• Oh! Thank you so much Sarah! I was rather nervous about this post and am very happy that some people have found it helpful.

  3. Laurie said:

    This dialogue is extremely helpful – my home congregation and pastor have affiliated with “Progressive Christianity” and now promotes the church as a Progressive Christianity congregation. See http://www.tcpc.org/about/8points.cfm. I am challenged by some of the 8 points they support/profess, especially number 2. Are any of you familiar with this organization? Feels more like they are supporting a Unitarian Universalism tenant.

    • No, I hadn’t come across this organisation before although I have read some Spong who seems to be associated with them. I agree with you that point 2 is deeply problematic. The other 7 are fairly unobjectionable in themselves (although point 1 is pretty feeble) but do not add up to a statement of anything recognisable to me as Christianity.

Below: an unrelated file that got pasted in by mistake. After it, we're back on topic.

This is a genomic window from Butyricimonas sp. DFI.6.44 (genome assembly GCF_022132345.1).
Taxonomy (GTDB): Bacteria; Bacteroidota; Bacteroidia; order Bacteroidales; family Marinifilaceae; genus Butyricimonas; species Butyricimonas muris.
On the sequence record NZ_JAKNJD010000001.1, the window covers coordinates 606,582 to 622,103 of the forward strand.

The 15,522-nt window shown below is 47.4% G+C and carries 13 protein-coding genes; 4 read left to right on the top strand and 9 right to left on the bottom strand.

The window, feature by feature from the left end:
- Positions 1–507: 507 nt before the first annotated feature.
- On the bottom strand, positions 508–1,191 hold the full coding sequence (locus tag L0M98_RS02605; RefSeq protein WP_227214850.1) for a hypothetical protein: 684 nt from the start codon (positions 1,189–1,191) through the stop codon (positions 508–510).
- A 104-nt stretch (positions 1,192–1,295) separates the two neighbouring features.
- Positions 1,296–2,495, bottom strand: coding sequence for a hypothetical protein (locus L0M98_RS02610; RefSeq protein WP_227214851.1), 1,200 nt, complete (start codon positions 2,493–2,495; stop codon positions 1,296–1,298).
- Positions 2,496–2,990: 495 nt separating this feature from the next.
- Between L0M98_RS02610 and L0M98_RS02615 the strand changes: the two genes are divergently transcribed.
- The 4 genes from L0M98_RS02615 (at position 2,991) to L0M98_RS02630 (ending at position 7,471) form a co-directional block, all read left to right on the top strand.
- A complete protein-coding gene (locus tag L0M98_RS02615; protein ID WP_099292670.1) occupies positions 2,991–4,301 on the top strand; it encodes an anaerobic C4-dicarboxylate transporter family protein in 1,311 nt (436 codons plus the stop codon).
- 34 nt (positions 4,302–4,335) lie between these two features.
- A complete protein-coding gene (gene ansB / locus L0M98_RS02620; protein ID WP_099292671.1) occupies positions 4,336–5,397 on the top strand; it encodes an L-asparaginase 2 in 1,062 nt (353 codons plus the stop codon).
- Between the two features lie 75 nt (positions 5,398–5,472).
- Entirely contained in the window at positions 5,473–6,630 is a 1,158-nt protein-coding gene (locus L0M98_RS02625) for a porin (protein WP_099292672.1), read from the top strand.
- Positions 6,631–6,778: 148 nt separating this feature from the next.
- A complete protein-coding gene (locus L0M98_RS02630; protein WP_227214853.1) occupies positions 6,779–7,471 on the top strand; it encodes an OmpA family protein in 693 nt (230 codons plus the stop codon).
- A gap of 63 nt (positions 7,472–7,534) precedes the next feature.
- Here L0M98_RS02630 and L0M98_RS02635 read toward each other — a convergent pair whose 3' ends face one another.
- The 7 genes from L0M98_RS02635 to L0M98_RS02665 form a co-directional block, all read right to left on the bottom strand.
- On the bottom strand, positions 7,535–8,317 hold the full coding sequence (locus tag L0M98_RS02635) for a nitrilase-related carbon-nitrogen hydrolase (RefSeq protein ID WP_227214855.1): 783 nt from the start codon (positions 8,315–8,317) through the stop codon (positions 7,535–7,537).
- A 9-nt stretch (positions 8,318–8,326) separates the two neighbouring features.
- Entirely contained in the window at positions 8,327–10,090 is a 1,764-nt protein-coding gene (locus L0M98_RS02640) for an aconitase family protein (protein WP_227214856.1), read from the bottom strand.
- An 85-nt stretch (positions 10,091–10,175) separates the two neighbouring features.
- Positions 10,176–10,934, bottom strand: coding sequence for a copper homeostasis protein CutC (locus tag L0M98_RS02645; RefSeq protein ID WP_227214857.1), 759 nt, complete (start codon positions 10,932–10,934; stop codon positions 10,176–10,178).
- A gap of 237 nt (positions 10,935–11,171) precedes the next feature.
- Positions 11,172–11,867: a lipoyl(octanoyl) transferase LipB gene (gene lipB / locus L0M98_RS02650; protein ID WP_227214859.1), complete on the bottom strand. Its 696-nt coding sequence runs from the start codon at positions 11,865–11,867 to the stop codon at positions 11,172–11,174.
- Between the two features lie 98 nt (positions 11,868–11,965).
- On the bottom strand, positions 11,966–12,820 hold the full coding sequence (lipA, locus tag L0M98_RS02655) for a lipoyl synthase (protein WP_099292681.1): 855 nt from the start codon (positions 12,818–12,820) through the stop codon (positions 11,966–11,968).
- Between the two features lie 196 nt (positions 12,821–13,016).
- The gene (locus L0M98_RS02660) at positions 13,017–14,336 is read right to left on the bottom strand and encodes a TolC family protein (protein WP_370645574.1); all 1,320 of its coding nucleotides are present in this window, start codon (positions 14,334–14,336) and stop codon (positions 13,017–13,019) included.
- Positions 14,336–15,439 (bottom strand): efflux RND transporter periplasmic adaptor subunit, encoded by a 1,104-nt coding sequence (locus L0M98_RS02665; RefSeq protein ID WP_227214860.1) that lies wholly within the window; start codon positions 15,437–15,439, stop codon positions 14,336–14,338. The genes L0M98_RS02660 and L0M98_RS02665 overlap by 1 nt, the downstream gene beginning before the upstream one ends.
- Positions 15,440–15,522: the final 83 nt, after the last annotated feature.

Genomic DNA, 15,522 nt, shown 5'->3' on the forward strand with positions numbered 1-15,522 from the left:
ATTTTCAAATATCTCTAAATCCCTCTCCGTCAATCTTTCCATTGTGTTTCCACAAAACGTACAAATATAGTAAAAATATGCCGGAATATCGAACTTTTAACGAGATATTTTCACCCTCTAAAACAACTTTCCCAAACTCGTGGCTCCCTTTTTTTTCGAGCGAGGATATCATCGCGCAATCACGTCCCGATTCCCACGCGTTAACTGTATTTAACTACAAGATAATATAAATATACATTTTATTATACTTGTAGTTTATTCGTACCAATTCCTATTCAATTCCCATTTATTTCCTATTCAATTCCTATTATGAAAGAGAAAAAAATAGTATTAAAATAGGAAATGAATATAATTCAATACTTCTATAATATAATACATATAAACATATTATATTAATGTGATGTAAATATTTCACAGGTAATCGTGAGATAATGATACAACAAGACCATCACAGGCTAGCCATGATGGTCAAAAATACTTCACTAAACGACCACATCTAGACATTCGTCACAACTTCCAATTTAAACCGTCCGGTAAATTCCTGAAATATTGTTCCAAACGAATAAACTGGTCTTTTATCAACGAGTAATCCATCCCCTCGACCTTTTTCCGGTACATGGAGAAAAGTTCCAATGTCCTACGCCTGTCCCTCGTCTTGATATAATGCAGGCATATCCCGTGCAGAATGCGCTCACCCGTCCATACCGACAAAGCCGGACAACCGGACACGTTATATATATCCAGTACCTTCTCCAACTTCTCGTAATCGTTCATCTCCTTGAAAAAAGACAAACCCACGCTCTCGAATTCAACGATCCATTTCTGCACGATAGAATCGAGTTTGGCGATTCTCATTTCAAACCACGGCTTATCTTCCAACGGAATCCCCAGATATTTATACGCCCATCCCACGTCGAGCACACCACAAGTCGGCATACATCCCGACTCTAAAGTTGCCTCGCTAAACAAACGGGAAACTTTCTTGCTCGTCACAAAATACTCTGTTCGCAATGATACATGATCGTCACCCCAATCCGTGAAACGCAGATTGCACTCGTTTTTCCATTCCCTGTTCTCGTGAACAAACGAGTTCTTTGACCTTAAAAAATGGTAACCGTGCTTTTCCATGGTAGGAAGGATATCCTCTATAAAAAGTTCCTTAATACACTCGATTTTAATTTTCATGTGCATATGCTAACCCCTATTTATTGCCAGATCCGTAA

My argument is that this moralising is utterly inadequate and doesn’t offer anything really coherent to anybody who subjects it to rigorous examination.

      • Laurie said:

        Thanks Nick for articulating something that I have had a hard time doing – guess it is time for us to find another church.

      • I can’t comment on what you should do, Laurie, but I’d think (and pray) long and hard about that decision. I believe strongly in the importance of sustaining community in the Church.